Some people may like to read the parts dealing with Shepherd's personal life, and they may feel it helps with character development, but I prefer the parts of the novel that are directly related with him being undercover and with him trying to make sure he doesn't make any mistakes. I also like the parts when we get to see the bad guys going about doing their own thing.
There's three separate threads in this. The first is to do with Shepherd and his life, the second is to do with the Somali pirates and the main bad guy (Crazy Boy) and the third is to do with the Real IRA. The story switches from one to the other as the narrative progresses. They all converge by the end.
You get a recap of the main events in Shepherd's life so you don't strictly need to read the earlier books in this series to get used to Shepherd's personal life. As I've read all the previous novels, I found it quite boring when Shepherd talks to his shrink as he goes over moral arguments about killing, his past etc that I've already read about in the previous novels.
A lot of the other scenes for example between Shepherd and his boss, Charlotte Button and his son, seemed familiar in the kind of content they featured and style from earlier novels.
I was annoyed by the way that Shepherd keeps repeating and moaning about his old job at SOCA with everyone he meets. His favourite phrase to describe it is 'There were too many chiefs and not enough Indians'.
I won't say what they were but there were a few surprises and twists that made the novel worth reading though. One of the subplots continues somewhat from the last novel in this series with the Real IRA after Shepherd as he killed two of their colleagues in the last book and some more in this one. Saying that, you get filled into the back-story, so you don't strictly need to have read the last novel to understand what is going on.
I liked the second half of this, than the first. In the first half, we get to see more of Shepherd's personal life whereas during the latter part of the novel, it moves for the most part to concentrate on his undercover work.
I did feel the length of this could have been trimmed down considerably though. It took me much longer to finish listening to this than it normally does, being more than 15 hours long.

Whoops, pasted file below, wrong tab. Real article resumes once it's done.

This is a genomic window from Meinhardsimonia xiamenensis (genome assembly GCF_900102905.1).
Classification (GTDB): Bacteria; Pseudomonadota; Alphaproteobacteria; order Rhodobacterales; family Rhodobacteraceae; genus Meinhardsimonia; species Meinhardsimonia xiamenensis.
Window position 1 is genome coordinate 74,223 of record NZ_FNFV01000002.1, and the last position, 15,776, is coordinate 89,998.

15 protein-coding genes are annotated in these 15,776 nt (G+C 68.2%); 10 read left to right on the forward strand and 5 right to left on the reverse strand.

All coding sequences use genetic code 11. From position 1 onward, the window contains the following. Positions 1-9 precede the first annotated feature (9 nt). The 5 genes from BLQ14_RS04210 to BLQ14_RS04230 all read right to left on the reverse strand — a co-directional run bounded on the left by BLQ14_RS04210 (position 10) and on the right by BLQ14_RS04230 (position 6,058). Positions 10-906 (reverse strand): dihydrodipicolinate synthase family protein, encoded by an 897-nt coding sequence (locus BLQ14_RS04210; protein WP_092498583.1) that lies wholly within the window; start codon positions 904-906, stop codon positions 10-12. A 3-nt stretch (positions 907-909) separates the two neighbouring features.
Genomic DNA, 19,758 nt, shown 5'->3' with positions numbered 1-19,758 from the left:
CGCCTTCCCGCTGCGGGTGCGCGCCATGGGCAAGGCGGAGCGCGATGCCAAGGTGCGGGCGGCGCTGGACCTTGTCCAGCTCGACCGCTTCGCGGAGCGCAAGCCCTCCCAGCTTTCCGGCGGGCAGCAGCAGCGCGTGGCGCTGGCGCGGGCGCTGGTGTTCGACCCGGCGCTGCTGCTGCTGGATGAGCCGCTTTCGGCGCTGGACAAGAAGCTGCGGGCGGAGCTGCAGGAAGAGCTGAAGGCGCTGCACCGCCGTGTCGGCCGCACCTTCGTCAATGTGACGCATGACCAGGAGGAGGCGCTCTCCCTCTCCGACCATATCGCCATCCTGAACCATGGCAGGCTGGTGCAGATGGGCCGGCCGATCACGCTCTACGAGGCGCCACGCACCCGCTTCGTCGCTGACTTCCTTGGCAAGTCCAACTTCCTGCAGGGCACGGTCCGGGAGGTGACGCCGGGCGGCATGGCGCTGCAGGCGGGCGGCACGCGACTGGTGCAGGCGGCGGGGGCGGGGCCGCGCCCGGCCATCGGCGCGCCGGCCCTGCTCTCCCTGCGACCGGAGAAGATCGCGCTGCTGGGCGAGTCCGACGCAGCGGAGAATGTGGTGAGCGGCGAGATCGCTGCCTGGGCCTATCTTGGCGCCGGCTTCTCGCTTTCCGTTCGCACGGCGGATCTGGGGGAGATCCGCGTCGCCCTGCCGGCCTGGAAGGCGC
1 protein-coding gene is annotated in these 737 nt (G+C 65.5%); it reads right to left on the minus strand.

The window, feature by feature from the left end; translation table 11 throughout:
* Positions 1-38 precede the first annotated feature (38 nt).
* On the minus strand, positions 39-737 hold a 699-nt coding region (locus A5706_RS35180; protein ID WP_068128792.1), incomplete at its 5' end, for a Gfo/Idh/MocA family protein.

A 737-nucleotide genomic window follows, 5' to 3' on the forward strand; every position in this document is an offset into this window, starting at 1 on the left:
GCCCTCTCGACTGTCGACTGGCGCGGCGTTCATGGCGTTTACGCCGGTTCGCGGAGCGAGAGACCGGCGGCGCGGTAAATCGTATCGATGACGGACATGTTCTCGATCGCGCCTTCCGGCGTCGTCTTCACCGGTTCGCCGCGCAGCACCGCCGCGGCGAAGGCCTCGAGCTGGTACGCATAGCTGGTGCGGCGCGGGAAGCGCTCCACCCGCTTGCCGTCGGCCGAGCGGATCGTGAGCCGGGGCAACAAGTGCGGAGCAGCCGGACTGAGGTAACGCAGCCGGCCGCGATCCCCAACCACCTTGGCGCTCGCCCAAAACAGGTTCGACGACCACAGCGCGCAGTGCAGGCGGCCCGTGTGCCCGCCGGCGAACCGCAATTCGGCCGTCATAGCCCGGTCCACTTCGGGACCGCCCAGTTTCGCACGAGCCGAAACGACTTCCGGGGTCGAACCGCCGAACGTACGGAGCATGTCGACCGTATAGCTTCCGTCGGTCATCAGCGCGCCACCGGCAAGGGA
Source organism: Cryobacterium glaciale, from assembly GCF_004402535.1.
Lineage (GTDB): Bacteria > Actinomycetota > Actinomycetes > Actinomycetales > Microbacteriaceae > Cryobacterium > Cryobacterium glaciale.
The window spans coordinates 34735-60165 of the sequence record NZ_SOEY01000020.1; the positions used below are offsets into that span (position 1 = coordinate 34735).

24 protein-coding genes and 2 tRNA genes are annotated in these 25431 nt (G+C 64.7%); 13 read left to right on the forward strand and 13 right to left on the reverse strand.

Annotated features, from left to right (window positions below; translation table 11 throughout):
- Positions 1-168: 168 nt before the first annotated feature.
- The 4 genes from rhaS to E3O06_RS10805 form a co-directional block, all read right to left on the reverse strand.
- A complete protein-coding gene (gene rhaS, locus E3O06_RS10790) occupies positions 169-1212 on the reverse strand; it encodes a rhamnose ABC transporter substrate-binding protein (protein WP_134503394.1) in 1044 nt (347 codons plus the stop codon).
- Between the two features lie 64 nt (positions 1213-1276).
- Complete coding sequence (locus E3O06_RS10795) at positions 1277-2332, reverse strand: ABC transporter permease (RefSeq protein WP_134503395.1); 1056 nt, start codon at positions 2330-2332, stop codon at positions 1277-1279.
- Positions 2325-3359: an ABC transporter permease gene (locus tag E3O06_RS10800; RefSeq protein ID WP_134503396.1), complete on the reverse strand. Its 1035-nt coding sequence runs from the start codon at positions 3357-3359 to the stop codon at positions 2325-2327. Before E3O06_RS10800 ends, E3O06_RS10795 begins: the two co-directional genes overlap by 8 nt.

I thought the novel raised some interesting points around immigration. Crazy Boy is a Somali pirate that has been given citizenship even though he has entered the country illegally, is a criminal and has married a fat ugly bird just to get a British passport. The character of Crazy Boy is fictional but I do think the author makes a valid point about the UK giving asylum to terrorists and criminals. I think the UK should be able to throw out people they know for definite that they could be a danger to the UK or its interests without worrying about human rights, especially when it comes to unsavoury characters like criminals and terrorists.
It also seems like the military taskforce patrolling the ocean near Somalia to protect ships from being hijacked, can't really do much. They aren't allowed to shoot at pirates or blow their boats out of the water. When they catch some pirates, they can't really do much with them if they are in international waters. They have to set them free usually.
== Audio narration ==
This is produced by Isis Audio Books and was published in 2011. It is unabridged and is 15 hours 20 mins in length. The version I have is on 15 CDs. It is read by Paul Thornley who does a good job especially when voicing the female characters. I've listened to him read a few audio books recently, and I think I am starting to get used to his voice.
You may be able to pick this up from your local library. This is priced at £34.49 on the ISIS Publishing site (http://www.isis-publishing.co.uk)
== Summary and recommendation ==
To sum up, I thought it raised some interesting questions around immigration and piracy. I liked some of the turns and twists in this, but it felt too long. I would have preferred it if it had been made much shorter. Most of the audio books I listen to are around the 10 to 12 hour mark, whereas this is 15 hours plus. I would have enjoyed it more had it been shorter.
I would therefore have to give it three stars. I found it an average read.